Russian Protests Threaten Putin’s Stronghold on Power

Photo+credit%3A+nypost.com

Photo credit: nypost.com

Kaikoha De Brum, OwlFeed News Reporter 

On Saturday, thousands took to the frozen streets of Russia to protest the arrest of opposition leader, Alexei Navalny. 

Navalny, a critic of Russian President Vladimir Putin, was detained upon his return from Germany on January 17. Last August, Navalny was poisoned and accused Putin of being behind the attack, however, the Russian government denied the accusations. 

Shortly after Navalny’s arrest, his team released a video that alleged that Putin had a luxurious palace, estimated to worth around $1.37 billion, on Russia’s Black Sea. Putin, once again, denied the allegations and claimed that the palace does not belong to him. This is very controversial because millions of Russians are struggling due to the coronavirus and it has taken a toll on their economy. 

Russian authorities claim Navalny is being held because he violated the parole terms from a suspended sentence he received almost six years ago. 

In Moscow, it was reported that at least 40,000 people attended the unauthorized rally. Daragh McDowell, head of Europe and principal Russia analyst at Verisk Maplecroft, told cnbc.com, “More than 40% of attendees were first-time protesters, and demonstrations occurred in over 100 cities, including places like Sevastopol and Kemerovo, where over anti-government activity is rare.”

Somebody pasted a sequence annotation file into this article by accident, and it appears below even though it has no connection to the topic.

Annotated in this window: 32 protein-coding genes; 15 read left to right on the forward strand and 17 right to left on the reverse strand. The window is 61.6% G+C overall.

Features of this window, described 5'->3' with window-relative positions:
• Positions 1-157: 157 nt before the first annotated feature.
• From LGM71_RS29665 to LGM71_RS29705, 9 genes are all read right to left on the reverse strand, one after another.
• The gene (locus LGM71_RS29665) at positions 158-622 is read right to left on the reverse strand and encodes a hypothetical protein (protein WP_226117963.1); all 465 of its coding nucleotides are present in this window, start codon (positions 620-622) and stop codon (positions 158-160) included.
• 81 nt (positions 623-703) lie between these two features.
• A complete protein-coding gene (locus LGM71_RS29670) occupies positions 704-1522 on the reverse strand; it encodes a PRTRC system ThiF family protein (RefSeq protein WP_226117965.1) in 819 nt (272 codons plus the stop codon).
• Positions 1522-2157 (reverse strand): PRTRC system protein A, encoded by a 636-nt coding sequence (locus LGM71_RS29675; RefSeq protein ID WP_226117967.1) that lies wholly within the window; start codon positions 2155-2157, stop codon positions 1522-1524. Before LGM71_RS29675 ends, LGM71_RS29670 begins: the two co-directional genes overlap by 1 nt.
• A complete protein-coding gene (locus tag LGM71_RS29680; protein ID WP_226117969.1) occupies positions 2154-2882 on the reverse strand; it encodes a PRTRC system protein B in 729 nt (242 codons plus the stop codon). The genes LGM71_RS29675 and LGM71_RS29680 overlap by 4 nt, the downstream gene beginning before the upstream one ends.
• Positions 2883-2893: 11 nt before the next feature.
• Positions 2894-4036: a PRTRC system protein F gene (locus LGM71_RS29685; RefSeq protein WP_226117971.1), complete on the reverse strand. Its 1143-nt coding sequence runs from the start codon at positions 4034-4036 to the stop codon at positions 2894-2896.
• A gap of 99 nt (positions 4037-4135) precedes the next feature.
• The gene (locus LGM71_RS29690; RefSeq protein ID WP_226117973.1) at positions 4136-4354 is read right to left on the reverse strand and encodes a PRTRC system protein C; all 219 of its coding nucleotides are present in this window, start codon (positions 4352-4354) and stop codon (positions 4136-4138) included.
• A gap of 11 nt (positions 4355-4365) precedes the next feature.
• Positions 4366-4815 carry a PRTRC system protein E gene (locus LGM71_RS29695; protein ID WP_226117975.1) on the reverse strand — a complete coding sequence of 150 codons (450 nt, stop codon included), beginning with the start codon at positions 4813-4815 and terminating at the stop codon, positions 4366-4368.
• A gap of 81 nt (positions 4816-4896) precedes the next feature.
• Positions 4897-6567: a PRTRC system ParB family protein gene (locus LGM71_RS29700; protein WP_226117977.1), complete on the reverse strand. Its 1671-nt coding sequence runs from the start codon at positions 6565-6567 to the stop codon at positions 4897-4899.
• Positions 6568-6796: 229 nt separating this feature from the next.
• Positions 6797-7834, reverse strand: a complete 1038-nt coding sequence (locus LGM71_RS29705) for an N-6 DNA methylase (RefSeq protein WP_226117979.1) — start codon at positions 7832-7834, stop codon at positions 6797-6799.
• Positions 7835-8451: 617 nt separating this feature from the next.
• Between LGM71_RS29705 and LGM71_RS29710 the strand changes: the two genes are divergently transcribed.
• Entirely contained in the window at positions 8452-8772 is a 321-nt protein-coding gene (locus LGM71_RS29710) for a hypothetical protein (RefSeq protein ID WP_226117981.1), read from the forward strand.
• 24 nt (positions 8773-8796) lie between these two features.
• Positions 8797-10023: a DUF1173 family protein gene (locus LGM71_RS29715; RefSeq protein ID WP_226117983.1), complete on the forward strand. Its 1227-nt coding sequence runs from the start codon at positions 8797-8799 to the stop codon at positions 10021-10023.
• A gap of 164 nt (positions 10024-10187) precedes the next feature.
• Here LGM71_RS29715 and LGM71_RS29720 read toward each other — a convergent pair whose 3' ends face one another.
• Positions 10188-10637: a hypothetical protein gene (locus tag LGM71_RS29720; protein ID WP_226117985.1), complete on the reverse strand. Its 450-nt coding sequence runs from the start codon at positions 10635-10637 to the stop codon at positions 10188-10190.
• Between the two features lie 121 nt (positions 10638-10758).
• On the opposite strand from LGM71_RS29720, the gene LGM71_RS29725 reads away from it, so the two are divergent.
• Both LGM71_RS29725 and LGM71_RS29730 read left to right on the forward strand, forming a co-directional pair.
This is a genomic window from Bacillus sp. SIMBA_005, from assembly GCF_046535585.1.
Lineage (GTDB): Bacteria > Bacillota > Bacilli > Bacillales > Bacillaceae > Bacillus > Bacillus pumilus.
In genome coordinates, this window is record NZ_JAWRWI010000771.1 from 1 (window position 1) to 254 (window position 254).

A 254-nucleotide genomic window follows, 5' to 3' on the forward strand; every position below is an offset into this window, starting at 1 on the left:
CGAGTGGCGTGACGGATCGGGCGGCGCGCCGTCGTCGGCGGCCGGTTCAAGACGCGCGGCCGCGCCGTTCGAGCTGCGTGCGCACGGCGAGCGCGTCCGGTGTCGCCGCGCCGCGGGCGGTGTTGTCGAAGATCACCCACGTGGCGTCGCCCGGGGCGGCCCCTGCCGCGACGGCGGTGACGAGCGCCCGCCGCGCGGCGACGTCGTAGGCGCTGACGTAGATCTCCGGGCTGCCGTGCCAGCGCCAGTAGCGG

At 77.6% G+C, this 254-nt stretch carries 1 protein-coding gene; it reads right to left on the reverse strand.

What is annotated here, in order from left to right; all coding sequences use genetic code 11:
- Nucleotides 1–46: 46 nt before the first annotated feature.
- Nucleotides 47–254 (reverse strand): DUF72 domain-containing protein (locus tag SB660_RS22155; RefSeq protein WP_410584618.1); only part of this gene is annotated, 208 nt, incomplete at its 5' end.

Photo credit: nypost.com

Police detained an estimated 2,500 protesters at the Russian capital. 

Protesters on the island of Sakhalin, north of Japan, gathered in front of a government building and chanted, “Putin is a thief!” Tatiana Stanovaya, a nonresident scholar at the Carnegie Moscow Center, told the New York Times, “This is basically a revolution. We’re going to see a long period of confrontation between the opposition and the authorities, and it’s very hard to say how it will end.” 

Russians are protesting against the corruption that has taken over their government and fighting for their freedom. The protests have posed a challenge to Russian authorities to keep under control. Experts speculate this will threaten Putin’s power and reputation, however, Putin has not backed down. 

Many continue to fight as they protest in Moscow, chanting, “All for one and one for all!” Could this be the end for Putin and the start of freedom for the people of Russia?